Re: Papercuts remixed (was Re: What's the status of papercuts?) Joshua Cranmer 7/12/12 8:04 AM
On 7/12/2012 5:48 AM, Tanstaafl wrote:
> On 2012-07-11 6:41 PM, Axel <axel....@googlemail.com> wrote:
>>> My term "vouching" was meant to represent the process of selecting
>>> which bugs you think need fixing, and adding your "voucher" to some
>>> number of those. I meant it as a plural term for the noun "vote".
>
>> exactly, shouldn't the bug votes somehow be accounted for when
>> prioritizing them? guess we will need some sort of committee to decide
>> which bugs are really important.
>
> If Thunderbird is going to become more community driven/oriented, then
> indeed votes should count more... they shouldn't be the only factor,
> but they should definitely matter. The problem is the flip side -
> since the development is community driven/volunteer, there is no way
> (nor should there be) to force any developer to work on any given bug...

I keep bugzilla queries of highly-voted TB bugs, divided into all bugs
that have more than 50 votes and all bugs filed in the last year with
more than 5 votes. I personally don't set a lot of store by bug
votes--Thunderbird for Android is probably much more useful than
combine-and-decode, but votes would suggest otherwise. The other problem
is that really high-vote bugs also end up being "really complicated
things"--of the top 49 bugs by vote counts, there are maybe 5 bugs which
wouldn't require major invasive changes somewhere. I do follow the lists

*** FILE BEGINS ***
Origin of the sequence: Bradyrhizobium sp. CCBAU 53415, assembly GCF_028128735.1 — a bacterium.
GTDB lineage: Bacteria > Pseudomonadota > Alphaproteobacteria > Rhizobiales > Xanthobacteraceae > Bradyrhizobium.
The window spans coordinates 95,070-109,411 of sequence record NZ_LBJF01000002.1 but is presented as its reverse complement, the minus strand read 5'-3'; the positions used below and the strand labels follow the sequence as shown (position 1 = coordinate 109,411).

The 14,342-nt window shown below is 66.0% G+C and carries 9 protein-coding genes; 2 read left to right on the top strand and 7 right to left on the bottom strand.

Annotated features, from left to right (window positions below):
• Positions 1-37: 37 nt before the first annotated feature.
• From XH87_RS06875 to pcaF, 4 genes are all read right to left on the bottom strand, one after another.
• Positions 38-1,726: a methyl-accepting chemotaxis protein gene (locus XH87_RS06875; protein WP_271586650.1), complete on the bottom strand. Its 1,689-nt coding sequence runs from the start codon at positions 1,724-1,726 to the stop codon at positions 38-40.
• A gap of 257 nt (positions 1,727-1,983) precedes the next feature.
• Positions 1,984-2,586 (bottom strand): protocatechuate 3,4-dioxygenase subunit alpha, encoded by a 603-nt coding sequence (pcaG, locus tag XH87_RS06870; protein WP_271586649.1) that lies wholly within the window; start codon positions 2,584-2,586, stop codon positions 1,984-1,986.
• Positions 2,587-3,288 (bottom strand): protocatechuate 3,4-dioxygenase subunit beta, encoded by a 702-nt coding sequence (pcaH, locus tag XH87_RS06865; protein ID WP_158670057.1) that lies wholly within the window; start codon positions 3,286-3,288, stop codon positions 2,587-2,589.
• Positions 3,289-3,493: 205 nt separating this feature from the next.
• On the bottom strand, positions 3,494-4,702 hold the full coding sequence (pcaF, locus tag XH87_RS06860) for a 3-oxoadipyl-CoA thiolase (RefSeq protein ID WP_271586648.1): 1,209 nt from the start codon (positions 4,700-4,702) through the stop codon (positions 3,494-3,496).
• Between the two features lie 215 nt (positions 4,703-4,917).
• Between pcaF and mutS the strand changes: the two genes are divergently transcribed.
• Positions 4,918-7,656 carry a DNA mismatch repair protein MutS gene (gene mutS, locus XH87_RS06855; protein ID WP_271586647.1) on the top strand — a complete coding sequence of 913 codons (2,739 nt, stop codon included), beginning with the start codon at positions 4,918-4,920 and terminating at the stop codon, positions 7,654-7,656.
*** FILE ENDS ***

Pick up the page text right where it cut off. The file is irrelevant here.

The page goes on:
from time to time to get an idea of general desires of the community,
and many of the high-ticket items have ended up on the tb-roadmap of
"long-term" plans. But votes are poor proxies for knowing what to work on.

--
Joshua Cranmer
News submodule owner
DXR coauthor

Re: Papercuts remixed (was Re: What's the status of papercuts?) Kent James 7/12/12 8:42 AM
On 7/12/2012 8:04 AM, Joshua Cranmer wrote:
> really high-vote bugs also end up being "really complicated
> things"--of the top 49 bugs by vote counts, there are maybe 5 bugs
> which wouldn't require major invasive changes somewhere.

One good example of that is bug 105169 "Filter for attachments". MIME
information (such as attachment name or even existence) is not available
at the time that filters are executed. It's a major backend change (with
possible negative performance implications) to provide MIME information
at that point.

My first impulse was to toss those out of the "papercut" list as too
complex, but as I think about it maybe what we should do is to tie these
high-vote bugs to specific backend rework projects that we have talked
about doing. (and actually "filter for attachments" is really an
enhancement and not a failure to meet design specifications ("true
bug"). I really think we need to focus on "true bugs" first).

rkent
Re: Papercuts remixed (was Re: What's the status of papercuts?) Wayne Mery (d531) 7/12/12 9:23 AM
The history of bounties is spotty at best [1].  Bounties tend to be  
offered either in the heat of the moment or as a tentative offer.  And